How To Amp Up Your Photos: Think In Threes

Red Door by Jann Alexander ©2015

Using a grid to compose your photos is just the start of how powerful three can be. You can apply it at least six more ways.

When your subject presents three strong verticals: Above, they’re all lined up, nice and tidy, to frame a red door and offer some depth to its entry. The trio of verticals competes with another trio — the horizontal planes of blue sky, white building, and grey ground — and all are putting the power of three to use.

You don’t have to be a math whiz when you’re dividing by three and conquering your compositions. You just need to think in threes, and that applies to:

  • Composition
  • Layers
  • Lighting
  • Color
  • Subjects
  • People
  • Depth

You can amp up the power of your photos if you think in threes.

The power of three is especially powerful in landscape photography. Take a look at how photographer Tom Till thinks in threes, in composition, layers and lighting, to bring more depth to his examples, shown here in Outdoor Photographer.

There’s an oft-overlooked way to use the power of three, and it’s with color. This trio of dominant colors enhance a pleasing composition, and achieve depth due to their differing values:

Color Comes in Threes: Patterns in Port A by Jann Alexander ©2014

There’s the rule of thirds, and then there’s the power of three. Composing by the rule of thirds means aligning the focal point(s) at the intersections in the grids, shown below in L. Diane Johnson’s diagrams.

Applying the Rules by L. Diane Johnson in Photo Composition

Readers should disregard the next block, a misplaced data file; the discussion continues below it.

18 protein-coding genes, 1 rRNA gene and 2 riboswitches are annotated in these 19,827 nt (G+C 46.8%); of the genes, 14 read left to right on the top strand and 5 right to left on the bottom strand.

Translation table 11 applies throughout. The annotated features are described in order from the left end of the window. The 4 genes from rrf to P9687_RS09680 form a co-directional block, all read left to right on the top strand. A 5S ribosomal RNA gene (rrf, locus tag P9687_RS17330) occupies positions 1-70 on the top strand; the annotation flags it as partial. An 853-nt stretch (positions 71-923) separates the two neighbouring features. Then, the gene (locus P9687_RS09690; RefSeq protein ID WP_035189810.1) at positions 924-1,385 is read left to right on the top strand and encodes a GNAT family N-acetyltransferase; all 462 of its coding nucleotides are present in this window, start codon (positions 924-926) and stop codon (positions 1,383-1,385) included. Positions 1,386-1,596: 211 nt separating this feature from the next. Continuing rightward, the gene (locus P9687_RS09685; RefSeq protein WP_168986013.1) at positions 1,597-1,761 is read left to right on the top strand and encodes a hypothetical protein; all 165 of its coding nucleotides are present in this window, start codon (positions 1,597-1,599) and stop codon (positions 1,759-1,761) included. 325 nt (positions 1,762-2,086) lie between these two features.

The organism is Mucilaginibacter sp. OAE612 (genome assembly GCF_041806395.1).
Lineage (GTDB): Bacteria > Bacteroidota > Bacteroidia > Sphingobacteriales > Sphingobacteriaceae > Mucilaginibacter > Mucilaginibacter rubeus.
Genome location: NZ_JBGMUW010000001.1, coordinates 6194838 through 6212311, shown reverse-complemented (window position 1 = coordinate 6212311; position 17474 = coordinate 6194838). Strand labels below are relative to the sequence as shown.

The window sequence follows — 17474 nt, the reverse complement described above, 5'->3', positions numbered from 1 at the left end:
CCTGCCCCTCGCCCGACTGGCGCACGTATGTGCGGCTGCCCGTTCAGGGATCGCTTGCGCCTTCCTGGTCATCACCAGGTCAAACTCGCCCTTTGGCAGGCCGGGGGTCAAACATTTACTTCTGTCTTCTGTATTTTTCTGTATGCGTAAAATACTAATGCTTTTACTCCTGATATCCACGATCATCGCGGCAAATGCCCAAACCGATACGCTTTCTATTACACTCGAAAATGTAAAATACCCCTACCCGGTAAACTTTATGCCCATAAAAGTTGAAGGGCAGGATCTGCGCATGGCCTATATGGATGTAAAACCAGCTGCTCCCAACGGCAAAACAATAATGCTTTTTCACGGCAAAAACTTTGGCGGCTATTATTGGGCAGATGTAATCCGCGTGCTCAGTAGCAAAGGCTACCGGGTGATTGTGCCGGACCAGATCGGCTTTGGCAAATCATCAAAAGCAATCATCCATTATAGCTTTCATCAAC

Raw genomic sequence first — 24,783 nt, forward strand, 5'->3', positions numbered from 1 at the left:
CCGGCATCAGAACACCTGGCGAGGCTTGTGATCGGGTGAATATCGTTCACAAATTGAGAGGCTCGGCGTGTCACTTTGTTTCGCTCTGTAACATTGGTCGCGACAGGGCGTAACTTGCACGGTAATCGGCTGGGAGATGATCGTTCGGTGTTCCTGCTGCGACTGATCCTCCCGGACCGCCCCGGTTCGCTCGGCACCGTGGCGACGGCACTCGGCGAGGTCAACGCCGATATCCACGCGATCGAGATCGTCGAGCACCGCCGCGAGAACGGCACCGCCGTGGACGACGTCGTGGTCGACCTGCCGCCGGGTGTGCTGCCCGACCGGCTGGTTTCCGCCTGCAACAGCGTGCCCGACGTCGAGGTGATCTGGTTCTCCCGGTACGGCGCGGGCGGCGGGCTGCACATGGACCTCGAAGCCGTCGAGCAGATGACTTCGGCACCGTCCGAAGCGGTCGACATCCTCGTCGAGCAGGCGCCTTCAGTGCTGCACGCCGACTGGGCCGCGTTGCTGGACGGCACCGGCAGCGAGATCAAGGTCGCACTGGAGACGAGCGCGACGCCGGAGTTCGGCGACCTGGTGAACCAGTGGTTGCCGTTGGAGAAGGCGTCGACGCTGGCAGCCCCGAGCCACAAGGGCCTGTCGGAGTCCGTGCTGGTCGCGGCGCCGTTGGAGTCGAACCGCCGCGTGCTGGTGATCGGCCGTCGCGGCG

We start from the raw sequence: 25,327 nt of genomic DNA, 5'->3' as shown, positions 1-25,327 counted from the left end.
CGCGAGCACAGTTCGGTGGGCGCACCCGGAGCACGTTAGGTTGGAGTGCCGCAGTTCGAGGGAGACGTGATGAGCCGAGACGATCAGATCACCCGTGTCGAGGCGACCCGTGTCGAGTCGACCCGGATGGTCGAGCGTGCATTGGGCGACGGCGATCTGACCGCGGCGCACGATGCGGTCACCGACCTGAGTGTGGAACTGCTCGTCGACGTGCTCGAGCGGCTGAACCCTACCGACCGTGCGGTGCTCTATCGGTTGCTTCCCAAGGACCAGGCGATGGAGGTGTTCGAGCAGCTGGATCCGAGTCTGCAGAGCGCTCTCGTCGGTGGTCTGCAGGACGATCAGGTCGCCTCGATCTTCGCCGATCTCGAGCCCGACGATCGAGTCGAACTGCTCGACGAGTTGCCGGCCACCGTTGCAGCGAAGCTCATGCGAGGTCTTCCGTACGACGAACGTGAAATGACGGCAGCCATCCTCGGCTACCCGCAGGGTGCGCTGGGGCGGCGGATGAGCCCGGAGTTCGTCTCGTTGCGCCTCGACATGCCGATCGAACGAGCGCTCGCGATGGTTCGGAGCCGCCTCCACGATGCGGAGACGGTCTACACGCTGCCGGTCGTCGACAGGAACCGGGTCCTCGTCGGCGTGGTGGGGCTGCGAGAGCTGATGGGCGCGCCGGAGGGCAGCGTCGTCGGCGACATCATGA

Take it a step further into subject matter. Compositions with even numbers of similar things are often boring; they encourage forced symmetry; they lack depth. Finding the balance with odd numbers of things is trickier, and the photograph is the stronger for its complexity. Just think in threes.

For example, apply the power of three to compositions with people. When your image is symmetric, aim for off-kilter. Does the composition of Smile for the Camera follow the rules of alignment? Loosely. But two of these three subjects don’t seem like the type to follow any rules. It’s the juxtaposition of the three that brings contrast to the image.

Smile for the Camera by Jann Alexander © 2014

When composing photographs with more than three subjects, treat them in clusters. Below, the distant mother and child act as one subject, due to their proximity, and the image conveys a trio of people.

A Trio of Beachgoers by Jann Alexander ©2014

It’s no accident that the Rule of Thirds and The Golden Triangle employ a trio of triangles to guide the composition of an image. Framing a photograph using the rule of thirds ratchets up its composition in an instant. But layer in the golden triangle as a way of composing, and you’re exerting your mathematical skills along with your visual acuity.

Cheating the Golden Triangle by Danny Santos for Doodle

How do you apply the golden triangle? In a 4:3 composition like Pretty in Pink, below, imagine the mirror image of the red/pink box from Danny Santos’s graphic. The pink flower lands smack in the intersection zone. To further enhance the effect, you can use depth of field — in this case, making the flower sharp and the background less so.

Pretty in Pink by Jann Alexander ©2014

So go forth and think in threes when you lift your camera to your eye, squint and shoot. That’s the power of three: lift, squint, shoot. ♣

Originally published at Pairings :: Art + What Goes With It on November 21, 2015. There are plenty more photography and iPhoneography tips and tricks at my blog, HERE. Let’s connect on Twitter: @AustinDetails.